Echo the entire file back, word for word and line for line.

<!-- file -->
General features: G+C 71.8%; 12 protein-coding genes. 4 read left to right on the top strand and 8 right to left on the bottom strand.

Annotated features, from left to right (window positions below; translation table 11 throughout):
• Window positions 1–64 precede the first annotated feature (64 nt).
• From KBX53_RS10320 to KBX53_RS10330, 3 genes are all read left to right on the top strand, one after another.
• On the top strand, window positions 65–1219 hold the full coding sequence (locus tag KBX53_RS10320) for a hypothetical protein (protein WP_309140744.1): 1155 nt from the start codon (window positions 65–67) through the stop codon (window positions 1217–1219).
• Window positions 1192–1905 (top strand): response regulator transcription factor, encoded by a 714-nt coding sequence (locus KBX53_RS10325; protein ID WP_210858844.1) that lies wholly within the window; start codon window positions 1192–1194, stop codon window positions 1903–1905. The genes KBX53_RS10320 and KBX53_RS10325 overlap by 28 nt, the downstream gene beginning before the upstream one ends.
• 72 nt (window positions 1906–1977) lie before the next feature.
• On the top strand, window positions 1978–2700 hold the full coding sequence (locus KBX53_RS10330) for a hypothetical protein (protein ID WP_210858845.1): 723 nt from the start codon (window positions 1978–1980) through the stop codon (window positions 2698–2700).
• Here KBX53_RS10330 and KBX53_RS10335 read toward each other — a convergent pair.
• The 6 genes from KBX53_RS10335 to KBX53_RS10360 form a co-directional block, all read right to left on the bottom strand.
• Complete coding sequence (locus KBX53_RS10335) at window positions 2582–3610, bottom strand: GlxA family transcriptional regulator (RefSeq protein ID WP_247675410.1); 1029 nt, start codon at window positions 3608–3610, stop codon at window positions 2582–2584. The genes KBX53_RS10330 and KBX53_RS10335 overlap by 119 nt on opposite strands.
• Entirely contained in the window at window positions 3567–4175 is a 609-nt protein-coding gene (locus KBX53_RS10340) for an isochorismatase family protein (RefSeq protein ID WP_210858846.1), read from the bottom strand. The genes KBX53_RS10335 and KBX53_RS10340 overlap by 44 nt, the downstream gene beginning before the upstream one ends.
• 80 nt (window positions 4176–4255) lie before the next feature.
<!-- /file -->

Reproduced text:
General features: G+C 71.8%; 12 protein-coding genes. 4 read left to right on the top strand and 8 right to left on the bottom strand.

Annotated features, from left to right (window positions below; translation table 11 throughout):
• Window positions 1–64 precede the first annotated feature (64 nt).
• From KBX53_RS10320 to KBX53_RS10330, 3 genes are all read left to right on the top strand, one after another.
• On the top strand, window positions 65–1219 hold the full coding sequence (locus tag KBX53_RS10320) for a hypothetical protein (protein WP_309140744.1): 1155 nt from the start codon (window positions 65–67) through the stop codon (window positions 1217–1219).
• Window positions 1192–1905 (top strand): response regulator transcription factor, encoded by a 714-nt coding sequence (locus KBX53_RS10325; protein ID WP_210858844.1) that lies wholly within the window; start codon window positions 1192–1194, stop codon window positions 1903–1905. The genes KBX53_RS10320 and KBX53_RS10325 overlap by 28 nt, the downstream gene beginning before the upstream one ends.
• 72 nt (window positions 1906–1977) lie before the next feature.
• On the top strand, window positions 1978–2700 hold the full coding sequence (locus KBX53_RS10330) for a hypothetical protein (protein ID WP_210858845.1): 723 nt from the start codon (window positions 1978–1980) through the stop codon (window positions 2698–2700).
• Here KBX53_RS10330 and KBX53_RS10335 read toward each other — a convergent pair.
• The 6 genes from KBX53_RS10335 to KBX53_RS10360 form a co-directional block, all read right to left on the bottom strand.
• Complete coding sequence (locus KBX53_RS10335) at window positions 2582–3610, bottom strand: GlxA family transcriptional regulator (RefSeq protein ID WP_247675410.1); 1029 nt, start codon at window positions 3608–3610, stop codon at window positions 2582–2584. The genes KBX53_RS10330 and KBX53_RS10335 overlap by 119 nt on opposite strands.
• Entirely contained in the window at window positions 3567–4175 is a 609-nt protein-coding gene (locus KBX53_RS10340) for an isochorismatase family protein (RefSeq protein ID WP_210858846.1), read from the bottom strand. The genes KBX53_RS10335 and KBX53_RS10340 overlap by 44 nt, the downstream gene beginning before the upstream one ends.
• 80 nt (window positions 4176–4255) lie before the next feature.